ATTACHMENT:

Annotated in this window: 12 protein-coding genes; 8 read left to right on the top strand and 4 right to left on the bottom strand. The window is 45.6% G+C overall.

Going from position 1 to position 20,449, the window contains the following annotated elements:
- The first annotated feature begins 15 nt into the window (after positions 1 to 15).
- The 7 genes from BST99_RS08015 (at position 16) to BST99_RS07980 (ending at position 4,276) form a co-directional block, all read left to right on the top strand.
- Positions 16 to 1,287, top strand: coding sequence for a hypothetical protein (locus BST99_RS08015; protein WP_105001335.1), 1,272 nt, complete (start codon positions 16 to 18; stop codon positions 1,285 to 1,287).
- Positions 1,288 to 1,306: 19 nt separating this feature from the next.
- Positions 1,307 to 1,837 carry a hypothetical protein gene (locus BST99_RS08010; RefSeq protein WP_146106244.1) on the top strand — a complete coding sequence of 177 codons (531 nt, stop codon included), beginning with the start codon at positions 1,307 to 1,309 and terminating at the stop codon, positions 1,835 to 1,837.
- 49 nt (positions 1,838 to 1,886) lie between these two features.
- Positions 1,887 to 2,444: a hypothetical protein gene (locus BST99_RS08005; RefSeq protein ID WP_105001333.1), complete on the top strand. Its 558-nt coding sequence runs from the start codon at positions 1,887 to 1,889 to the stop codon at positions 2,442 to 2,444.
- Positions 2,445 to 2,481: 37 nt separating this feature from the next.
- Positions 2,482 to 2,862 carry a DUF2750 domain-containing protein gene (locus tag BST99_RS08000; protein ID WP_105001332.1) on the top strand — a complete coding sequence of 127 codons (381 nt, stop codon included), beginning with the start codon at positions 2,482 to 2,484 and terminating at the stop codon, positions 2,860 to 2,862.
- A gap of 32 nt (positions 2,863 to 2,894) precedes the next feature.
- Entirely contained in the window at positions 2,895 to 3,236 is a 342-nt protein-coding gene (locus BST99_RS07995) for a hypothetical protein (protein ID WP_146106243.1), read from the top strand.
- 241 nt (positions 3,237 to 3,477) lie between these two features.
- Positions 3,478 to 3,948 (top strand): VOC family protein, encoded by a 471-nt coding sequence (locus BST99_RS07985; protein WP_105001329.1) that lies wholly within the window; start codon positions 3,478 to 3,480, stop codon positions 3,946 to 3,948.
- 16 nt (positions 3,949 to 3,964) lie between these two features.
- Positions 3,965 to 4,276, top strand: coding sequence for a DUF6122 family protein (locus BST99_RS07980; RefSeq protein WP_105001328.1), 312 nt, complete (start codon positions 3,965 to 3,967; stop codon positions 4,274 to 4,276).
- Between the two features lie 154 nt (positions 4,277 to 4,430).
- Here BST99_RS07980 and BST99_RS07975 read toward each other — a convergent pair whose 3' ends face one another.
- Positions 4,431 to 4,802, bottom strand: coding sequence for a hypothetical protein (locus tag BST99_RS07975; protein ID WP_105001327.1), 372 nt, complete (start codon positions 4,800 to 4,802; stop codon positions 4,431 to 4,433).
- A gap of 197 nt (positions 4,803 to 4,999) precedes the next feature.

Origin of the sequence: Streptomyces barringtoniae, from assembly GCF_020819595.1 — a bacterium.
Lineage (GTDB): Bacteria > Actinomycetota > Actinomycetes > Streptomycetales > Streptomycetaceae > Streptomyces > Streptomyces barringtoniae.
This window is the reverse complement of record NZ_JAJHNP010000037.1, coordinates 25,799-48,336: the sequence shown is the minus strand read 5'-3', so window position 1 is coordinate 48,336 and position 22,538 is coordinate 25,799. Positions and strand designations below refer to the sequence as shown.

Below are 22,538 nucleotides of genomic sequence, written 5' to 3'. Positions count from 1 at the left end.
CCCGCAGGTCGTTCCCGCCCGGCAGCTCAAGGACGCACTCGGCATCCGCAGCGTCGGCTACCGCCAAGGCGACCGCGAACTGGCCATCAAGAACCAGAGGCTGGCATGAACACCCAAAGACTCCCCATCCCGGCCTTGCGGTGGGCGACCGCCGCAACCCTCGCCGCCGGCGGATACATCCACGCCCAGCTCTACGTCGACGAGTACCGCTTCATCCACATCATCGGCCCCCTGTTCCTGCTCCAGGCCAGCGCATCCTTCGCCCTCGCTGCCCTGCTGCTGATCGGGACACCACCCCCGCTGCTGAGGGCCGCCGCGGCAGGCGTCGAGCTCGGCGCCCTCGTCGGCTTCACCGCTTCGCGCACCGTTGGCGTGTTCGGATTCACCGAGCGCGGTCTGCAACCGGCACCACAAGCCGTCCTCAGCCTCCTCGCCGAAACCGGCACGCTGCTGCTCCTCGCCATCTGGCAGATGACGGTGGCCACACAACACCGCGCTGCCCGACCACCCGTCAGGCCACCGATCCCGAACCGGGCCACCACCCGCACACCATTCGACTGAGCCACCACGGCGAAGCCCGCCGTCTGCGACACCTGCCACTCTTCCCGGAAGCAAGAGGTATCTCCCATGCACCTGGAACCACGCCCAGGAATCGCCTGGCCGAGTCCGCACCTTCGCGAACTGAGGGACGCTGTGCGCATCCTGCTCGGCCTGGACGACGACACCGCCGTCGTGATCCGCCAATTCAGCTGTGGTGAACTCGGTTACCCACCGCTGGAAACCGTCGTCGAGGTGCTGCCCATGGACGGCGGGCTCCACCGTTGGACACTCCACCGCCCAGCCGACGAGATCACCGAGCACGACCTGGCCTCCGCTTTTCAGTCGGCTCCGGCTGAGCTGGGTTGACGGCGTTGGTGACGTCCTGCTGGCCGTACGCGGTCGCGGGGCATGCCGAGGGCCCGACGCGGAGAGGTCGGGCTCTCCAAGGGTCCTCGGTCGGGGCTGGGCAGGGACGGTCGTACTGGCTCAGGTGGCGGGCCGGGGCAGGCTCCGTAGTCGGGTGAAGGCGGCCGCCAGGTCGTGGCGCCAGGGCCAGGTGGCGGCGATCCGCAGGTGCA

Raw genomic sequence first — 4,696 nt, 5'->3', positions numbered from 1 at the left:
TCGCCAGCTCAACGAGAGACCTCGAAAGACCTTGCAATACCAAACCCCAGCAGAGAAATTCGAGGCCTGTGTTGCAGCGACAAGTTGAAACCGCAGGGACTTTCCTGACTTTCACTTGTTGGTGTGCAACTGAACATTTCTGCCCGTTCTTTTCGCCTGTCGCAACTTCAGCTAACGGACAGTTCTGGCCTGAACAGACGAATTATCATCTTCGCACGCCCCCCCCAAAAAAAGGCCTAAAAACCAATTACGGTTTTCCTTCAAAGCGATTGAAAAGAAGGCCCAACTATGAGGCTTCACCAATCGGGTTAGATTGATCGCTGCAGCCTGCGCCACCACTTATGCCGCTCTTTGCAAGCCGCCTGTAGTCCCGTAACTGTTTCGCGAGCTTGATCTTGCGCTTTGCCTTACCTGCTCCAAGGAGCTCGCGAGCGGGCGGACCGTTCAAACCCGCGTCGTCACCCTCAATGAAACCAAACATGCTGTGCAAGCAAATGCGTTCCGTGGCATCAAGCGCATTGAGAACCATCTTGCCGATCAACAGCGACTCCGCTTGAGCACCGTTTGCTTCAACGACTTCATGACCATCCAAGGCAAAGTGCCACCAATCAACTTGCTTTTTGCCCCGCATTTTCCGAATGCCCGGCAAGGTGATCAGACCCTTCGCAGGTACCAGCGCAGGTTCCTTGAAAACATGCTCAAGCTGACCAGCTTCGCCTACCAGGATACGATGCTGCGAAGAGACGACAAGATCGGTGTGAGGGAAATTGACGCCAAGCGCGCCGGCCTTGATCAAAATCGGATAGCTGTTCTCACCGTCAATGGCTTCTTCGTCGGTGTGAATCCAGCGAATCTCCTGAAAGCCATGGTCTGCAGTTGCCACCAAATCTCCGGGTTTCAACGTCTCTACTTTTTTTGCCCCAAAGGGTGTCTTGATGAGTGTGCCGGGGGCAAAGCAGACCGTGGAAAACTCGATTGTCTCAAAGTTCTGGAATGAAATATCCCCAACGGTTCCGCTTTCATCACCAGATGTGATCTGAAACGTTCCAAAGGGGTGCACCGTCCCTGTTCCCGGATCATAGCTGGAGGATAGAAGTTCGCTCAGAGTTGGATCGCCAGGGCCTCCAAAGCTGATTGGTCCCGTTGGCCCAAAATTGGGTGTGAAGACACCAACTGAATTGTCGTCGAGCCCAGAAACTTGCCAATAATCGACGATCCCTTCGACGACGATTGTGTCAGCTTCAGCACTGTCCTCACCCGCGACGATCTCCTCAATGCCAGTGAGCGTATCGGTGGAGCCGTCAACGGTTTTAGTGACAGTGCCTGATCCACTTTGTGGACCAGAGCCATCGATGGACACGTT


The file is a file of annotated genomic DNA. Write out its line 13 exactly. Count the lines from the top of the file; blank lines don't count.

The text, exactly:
- Entirely contained in the window at positions 2,895 to 3,236 is a 342-nt protein-coding gene (locus BST99_RS07995) for a hypothetical protein (protein ID WP_146106243.1), read from the top strand.